International Environmental Law and the Search for Harmony with Nature: A Critical Inquiry into the Metaphysical Underpinnings of the Legal Discourse on Environmental Protection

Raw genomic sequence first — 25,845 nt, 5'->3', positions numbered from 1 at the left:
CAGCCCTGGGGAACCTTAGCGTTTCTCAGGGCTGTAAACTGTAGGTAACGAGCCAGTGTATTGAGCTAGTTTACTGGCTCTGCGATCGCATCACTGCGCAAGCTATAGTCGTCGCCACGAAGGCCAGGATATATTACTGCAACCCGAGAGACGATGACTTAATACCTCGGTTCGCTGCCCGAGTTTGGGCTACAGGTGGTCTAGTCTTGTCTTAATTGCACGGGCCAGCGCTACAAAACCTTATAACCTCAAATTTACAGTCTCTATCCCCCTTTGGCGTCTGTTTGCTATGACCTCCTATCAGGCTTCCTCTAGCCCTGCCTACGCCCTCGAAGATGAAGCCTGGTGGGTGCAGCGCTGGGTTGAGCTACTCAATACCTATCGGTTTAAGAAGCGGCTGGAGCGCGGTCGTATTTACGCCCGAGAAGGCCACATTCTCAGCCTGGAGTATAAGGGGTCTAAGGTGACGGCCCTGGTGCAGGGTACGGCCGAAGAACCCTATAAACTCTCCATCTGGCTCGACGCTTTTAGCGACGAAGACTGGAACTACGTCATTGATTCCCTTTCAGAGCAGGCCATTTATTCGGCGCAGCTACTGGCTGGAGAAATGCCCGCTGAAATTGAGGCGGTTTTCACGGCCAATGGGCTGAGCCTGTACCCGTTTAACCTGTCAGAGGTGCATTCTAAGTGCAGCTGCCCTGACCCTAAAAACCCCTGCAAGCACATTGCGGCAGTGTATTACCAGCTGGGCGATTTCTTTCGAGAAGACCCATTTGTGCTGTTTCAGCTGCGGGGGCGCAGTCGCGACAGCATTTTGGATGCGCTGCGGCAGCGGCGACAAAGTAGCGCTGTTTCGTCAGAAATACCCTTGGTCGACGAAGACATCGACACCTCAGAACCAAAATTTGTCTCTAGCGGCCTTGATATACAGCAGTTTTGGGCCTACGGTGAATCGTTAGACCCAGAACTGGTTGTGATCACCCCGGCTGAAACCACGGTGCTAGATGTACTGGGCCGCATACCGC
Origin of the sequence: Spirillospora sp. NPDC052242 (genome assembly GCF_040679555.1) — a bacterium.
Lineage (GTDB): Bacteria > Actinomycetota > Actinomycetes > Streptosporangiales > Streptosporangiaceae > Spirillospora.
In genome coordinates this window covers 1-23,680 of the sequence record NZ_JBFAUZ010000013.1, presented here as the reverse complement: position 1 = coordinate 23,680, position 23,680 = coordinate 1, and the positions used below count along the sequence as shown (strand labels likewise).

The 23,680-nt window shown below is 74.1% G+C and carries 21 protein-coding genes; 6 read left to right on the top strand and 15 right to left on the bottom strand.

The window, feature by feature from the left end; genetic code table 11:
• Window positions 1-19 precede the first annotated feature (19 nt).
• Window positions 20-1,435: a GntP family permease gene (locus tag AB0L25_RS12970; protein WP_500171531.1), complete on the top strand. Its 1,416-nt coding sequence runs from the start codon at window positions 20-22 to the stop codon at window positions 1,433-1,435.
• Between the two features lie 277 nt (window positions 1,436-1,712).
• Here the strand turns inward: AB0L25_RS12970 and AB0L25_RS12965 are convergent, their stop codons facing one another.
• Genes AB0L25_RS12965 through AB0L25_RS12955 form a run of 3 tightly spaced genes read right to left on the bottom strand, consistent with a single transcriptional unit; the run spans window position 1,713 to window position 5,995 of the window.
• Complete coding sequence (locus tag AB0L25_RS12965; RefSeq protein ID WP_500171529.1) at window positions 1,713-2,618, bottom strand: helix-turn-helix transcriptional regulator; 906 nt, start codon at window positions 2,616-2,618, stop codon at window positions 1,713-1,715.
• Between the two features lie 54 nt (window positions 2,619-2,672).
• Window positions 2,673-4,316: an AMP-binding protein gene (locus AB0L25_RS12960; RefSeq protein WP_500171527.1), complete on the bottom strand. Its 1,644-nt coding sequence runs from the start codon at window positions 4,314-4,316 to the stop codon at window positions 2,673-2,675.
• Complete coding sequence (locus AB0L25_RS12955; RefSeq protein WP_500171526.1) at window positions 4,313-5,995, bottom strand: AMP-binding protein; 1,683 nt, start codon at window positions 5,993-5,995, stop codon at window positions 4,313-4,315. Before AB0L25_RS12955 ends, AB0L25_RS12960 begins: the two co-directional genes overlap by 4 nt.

Abstract: Popular Abstract in English For some time now, the world in general and international law in particular have witnessed one and the same widespread call for action. Both public and private interests claim that present-day standards and technology have proven insufficient for saving the natural environment. From this claim has emerged a call that entreats us to approach the problem of the deteriorating natural environment by including nature into our moral considerations. In this study Moa De Lucia Dahlbeck analyses what the normative implications would be of adhering to one of the arguably most influential and widely recognized expressions of this call for action: the report series entitled Harmony with Nature: Report of the Secretary General. Tracing the metaphysical conditions underpinning the Reports, she suggests that their implications on international law can be explained by turning to the metaphysical philosophy of early rationalist Benedict Spinoza. From this position, she sets out to critically evaluate the plausibility of the Reports’ claims as well as the compatibility of international environmental law with a radically new ethics.
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